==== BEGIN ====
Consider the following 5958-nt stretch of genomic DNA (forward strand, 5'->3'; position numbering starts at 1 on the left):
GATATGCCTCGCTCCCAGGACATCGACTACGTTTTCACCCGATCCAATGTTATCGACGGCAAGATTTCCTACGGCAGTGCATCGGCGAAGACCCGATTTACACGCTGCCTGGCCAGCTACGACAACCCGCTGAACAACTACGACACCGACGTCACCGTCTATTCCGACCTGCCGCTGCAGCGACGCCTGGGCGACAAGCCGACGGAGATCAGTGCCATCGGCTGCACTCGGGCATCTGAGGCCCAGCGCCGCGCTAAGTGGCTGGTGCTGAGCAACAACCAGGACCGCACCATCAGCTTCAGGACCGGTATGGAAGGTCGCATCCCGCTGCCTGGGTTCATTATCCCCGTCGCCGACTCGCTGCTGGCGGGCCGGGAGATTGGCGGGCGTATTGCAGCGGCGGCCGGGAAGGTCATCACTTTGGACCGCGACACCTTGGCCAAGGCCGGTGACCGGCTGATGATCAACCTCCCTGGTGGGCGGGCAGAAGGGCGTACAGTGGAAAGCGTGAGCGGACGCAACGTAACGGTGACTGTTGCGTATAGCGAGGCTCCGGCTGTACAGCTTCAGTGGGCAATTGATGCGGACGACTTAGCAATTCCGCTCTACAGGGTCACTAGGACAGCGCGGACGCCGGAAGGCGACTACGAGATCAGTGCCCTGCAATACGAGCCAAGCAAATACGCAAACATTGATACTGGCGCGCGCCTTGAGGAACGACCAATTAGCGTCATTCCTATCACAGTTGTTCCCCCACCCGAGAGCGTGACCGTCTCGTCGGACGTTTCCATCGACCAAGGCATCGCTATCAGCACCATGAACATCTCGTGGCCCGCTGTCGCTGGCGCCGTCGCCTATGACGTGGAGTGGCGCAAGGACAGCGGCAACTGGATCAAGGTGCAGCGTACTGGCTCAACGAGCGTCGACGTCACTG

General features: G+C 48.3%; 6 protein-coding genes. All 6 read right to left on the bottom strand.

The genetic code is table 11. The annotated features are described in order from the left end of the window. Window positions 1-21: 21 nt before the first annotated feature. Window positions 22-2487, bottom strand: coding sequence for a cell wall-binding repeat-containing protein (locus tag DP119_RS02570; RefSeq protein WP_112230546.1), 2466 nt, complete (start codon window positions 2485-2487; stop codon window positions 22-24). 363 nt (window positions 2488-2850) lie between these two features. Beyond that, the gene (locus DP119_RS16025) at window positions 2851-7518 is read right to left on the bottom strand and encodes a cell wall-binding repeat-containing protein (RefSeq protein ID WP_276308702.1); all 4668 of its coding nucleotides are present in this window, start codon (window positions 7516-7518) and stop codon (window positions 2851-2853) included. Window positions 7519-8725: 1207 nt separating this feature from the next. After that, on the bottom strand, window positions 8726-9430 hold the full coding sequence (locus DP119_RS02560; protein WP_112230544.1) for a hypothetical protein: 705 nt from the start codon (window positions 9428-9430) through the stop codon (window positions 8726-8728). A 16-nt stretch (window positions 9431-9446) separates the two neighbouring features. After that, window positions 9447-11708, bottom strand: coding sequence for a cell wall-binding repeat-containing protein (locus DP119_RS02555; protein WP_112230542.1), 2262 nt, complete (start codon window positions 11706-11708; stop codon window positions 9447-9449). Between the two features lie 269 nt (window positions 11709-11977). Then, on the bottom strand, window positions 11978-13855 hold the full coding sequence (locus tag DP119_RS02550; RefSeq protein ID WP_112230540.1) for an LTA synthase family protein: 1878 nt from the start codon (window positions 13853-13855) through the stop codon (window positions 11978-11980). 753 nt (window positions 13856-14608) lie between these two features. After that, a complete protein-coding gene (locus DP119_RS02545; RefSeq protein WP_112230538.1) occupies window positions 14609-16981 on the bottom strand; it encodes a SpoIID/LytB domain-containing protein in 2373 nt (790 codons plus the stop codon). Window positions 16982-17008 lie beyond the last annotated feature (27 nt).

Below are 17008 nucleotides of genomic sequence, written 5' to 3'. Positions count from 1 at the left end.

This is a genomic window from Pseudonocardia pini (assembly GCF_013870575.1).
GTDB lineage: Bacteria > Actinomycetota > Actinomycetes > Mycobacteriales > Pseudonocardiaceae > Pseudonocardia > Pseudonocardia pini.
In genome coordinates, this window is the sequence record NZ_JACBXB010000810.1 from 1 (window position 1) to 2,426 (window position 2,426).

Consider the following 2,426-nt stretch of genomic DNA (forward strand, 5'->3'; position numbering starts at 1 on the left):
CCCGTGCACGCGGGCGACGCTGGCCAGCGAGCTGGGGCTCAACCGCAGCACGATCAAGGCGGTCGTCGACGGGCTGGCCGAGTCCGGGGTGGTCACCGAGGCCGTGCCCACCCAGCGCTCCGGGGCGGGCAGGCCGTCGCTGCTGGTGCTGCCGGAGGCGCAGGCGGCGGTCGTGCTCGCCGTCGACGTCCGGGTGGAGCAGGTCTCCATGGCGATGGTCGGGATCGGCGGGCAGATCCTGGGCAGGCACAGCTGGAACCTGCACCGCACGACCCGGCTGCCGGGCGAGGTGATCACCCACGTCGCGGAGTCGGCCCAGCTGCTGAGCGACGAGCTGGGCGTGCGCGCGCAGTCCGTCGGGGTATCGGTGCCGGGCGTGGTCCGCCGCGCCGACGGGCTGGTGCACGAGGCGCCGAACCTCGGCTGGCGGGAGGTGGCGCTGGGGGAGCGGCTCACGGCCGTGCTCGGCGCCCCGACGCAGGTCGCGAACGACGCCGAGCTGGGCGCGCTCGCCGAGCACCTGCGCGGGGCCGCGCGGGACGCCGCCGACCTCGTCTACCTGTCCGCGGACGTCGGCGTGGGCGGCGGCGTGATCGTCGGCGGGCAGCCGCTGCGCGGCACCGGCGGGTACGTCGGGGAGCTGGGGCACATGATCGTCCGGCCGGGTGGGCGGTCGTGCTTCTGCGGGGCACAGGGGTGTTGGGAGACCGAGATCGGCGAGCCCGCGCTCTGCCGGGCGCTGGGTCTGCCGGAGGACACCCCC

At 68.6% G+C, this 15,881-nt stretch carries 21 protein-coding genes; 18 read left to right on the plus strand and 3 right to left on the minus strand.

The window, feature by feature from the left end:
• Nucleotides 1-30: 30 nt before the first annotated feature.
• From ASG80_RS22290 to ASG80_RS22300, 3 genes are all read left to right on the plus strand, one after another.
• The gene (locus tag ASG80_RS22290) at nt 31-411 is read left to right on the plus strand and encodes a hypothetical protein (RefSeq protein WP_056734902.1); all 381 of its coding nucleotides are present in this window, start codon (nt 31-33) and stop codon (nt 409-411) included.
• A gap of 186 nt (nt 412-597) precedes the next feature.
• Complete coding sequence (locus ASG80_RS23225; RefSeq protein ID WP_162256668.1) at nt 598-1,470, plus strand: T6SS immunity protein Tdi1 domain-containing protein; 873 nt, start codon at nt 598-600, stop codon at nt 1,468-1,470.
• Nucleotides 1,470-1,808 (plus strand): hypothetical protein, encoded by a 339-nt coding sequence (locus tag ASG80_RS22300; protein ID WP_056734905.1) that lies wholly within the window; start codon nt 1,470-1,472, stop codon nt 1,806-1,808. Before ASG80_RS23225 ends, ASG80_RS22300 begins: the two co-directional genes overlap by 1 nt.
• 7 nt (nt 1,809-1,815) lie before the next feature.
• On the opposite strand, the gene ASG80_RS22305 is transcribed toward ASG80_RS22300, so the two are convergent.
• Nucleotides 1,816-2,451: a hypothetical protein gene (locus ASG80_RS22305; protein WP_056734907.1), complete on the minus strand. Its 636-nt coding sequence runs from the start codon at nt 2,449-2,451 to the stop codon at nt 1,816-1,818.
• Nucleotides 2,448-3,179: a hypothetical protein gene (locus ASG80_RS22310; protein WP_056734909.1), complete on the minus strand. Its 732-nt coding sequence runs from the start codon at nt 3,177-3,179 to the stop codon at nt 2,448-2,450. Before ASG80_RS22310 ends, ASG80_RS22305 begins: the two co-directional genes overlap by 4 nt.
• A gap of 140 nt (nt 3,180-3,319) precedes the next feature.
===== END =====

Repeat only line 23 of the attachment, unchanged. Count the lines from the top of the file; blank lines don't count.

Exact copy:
• A gap of 140 nt (nt 3,180-3,319) precedes the next feature.